Oral Care: Deep Cleaning:

Deep cleaning (scaling and root planing) under anesthesia is the most effective way to connect with your gums that are inflamed or receding. This procedure involves removing plaque and calculus buildup built up on the tooth’s surface, smoothening irregularities in the root surface, reattaching gum tissue through surgical procedures, reshaping a need to re-establish the gum line and maintaining healthy gums through improved daily oral hygiene.

Gum Graft Surgery: Soft Tissue Graft

If you have thinning or receding gums, gum graft surgery can give you a thin layer of new tissue covering your teeth without changing their shape or look. In this procedure, small pieces of tissue called donor grafts are taken from the roof of your mouth, placed in the receded gums, and stitched into place. This procedure can be covered by insurance if you have gum recession due to periodontal disease.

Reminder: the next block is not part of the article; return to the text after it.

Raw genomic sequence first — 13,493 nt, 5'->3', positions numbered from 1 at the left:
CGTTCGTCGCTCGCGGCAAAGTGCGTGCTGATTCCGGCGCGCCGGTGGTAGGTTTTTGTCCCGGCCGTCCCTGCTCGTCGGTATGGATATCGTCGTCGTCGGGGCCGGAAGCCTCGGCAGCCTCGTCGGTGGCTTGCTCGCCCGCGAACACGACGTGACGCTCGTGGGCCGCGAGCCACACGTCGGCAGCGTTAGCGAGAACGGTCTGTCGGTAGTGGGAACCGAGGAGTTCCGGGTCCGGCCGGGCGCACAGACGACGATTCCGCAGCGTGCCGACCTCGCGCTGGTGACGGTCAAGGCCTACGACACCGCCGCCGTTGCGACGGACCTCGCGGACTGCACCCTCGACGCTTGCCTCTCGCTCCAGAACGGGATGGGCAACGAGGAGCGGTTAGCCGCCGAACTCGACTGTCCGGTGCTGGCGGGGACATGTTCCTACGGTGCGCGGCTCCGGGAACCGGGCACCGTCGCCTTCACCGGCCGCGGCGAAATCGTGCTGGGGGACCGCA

Dental Cleaning:

Regular dental cleanings are vital to keeping your gums healthy. Dental cleanings remove the tartar above and below your gum line that brushing can’t always reach. Professional dental cleaning also gives your dentist an excellent opportunity to check for signs of gum disease or other problems, which allows us to treat conditions early when they are more likely to be reversible.

Dental Implant Surgery:

Dental implants are titanium posts that are surgically placed into the jaw to provide tooth replacement for people with severe gum disease or those who have lost their natural teeth due to periodontal disease. The process involves removing the remaining healthy bone around your teeth, placing the titanium post in the socket, and then creating a gum tissue graft or flap to cover it.

Flap Surgery:

To create healthy gums, diseased portions of tissue are removed while at the same time preserving as much bone as possible so that the teeth don’t shift position. Gum disease is a chronic condition that requires ongoing care from your dentist.

Gum Surgery:

This procedure involves the surgical removal of inflamed gum tissue to expose more of your tooth’s root surface, which can help reduce bacterial buildup and inflammation. After the surgery, you will be sent home with a prescription for antibiotics and special medicated rinses to fight infection.